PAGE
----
Each of these straps has a Working Load Limit of 1167lbs. We have two of them on the rear, so a total WLL of 2334lbs. If I’m interpreting this correctly, this means that we could safely (and legally) tie down a 4667lb object. Johnny would weigh ~1450lb (tractor) + ~600lb (FEL) + ~600lb (backhoe) (Total ~2650lb) in his heaviest configuration. So, these straps should be suitable. Whew. No more math! (at least until we get to the finance committee section!)
Loading Johnny has gotten so much easier with the new CargoBuckles. Katriel tried them out for the first time in our video. We didn’t even give her a chance to try it before filming her, which maybe we should have. But, the video shows just how easy they are to use even for a novice. Now, both Katriel and I feel like we can load or unload Johnny without Tim’s assistance! This should make moving Johnny to a project location much faster and efficient.
Finance Committee Approved
I was able to get employee pricing for these buckles but the price on Amazon is very reasonable for the quality and functionality you’ll receive. A pair is around $65 and is available for Amazon Prime-that’s a little over $130 to hold down your compact tractor securely and have ease of loading/unloading. I am sure your finance committee will approve!
If you choose to purchase these, please click use the Amazon links in this post. This shows your appreciation to Tractor Time with Tim while not increasing your cost.
Thankya Kristy for this article on these retractable ratchet straps. I do plan on purchasing at least 2 packages here in the near future. God bless ya’ll & thanks again.
Hey Tim in the state of Washington area wire that at least two straps be at 45° angle or crossed like if you would’ve taken the one Christie head and passed it over to you hooked it on your side down your side pass it over to her and her put on her side so they cross that way your tractor if you turn the corner to quick can’t tip on the trailer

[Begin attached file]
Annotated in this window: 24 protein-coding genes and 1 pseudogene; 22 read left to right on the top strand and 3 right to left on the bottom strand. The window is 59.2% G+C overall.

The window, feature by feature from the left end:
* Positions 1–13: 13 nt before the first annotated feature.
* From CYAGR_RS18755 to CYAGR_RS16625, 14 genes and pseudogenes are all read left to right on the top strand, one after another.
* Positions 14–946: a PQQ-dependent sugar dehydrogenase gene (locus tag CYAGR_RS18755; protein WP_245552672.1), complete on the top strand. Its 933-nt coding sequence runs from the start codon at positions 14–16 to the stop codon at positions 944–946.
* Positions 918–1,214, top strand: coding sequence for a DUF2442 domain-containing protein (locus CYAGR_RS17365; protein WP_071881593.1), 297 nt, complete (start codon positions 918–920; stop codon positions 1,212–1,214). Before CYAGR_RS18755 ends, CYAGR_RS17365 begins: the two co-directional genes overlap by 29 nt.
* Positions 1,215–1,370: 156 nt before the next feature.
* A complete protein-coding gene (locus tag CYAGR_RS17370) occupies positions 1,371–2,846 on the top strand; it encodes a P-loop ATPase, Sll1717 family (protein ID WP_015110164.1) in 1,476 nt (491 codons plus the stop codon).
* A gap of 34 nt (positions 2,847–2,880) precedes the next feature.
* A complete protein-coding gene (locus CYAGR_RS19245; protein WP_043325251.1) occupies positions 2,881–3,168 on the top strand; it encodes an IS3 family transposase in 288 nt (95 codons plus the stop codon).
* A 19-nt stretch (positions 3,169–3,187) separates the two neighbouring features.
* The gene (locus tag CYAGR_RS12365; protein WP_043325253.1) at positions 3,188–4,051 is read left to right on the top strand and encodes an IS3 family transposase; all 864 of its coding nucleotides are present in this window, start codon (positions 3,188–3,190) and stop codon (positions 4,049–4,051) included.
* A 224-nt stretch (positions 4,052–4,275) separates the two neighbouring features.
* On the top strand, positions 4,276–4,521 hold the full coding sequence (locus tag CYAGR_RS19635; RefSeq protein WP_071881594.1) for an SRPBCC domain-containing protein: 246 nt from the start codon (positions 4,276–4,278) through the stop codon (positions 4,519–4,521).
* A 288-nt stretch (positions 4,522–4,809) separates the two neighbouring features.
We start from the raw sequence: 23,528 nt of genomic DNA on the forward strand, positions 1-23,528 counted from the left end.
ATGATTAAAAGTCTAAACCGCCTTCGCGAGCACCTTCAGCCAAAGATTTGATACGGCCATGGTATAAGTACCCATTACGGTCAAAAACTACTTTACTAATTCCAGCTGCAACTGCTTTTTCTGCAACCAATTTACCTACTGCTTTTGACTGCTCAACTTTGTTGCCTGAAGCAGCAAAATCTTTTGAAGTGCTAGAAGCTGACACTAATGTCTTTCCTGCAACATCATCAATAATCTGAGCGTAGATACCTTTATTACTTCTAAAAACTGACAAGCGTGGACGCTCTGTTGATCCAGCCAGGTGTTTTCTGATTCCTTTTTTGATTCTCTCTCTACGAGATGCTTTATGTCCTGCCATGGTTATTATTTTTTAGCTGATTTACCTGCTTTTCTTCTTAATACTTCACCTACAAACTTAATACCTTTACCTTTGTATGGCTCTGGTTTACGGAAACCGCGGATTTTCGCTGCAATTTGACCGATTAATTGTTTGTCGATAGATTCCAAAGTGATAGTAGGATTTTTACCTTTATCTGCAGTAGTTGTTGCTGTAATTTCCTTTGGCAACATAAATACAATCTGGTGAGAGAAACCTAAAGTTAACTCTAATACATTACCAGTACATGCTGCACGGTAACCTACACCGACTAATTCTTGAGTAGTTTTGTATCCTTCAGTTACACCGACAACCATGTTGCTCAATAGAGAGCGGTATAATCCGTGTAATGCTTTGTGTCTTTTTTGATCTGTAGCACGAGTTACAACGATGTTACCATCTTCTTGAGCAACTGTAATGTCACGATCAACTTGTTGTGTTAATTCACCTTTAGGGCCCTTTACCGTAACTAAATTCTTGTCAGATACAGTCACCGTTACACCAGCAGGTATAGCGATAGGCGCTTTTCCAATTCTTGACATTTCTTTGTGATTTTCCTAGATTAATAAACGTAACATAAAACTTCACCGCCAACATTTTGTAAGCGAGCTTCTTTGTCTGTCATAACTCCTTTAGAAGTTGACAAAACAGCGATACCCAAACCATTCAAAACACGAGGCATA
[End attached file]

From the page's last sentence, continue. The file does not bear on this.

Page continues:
Did you use these in the snow yet at all I was wondering on how they would hold up to the road slush. I love the idea but I am concerned they will fail do to the road salt
Hay Tim go to you tube and type in stick welding it should show how to weld two different materials (thickness) and bridging the gap
Didn’t know where to put this but, you can use these in your stake pockets.
Trailer Stake Pocket D-Ring Flatbed Utility
They will make everything much easier.
I have no association with these from any manufacturer, but I have used several in the past.
I have a suggestion for a new video. My 20171025R just passed 500 hours and the parking brake quit working. I belatedly discovered a way to adjust the brake under the right side but apparently I waited too long and the brake pads are shot. On the 1025R the brake pads (discs) are the wet type internal in the transmission. Apparently, a very expensive repair. (My tractor is in the dealer repair shop to fix. I can hardly wait for the bill!) A video making owners aware of the need to adjust the (parking) brake regularly would prolong the life of the brakes. I did not realize the problem until I realized that I was forgetting to unlatch the parking brake! Previously, a latched parking brake would have slowed the tractor enough to remind me. The brake adjustment is not hard to make if it were only highlighted more in the manual. Any help would be appreciated.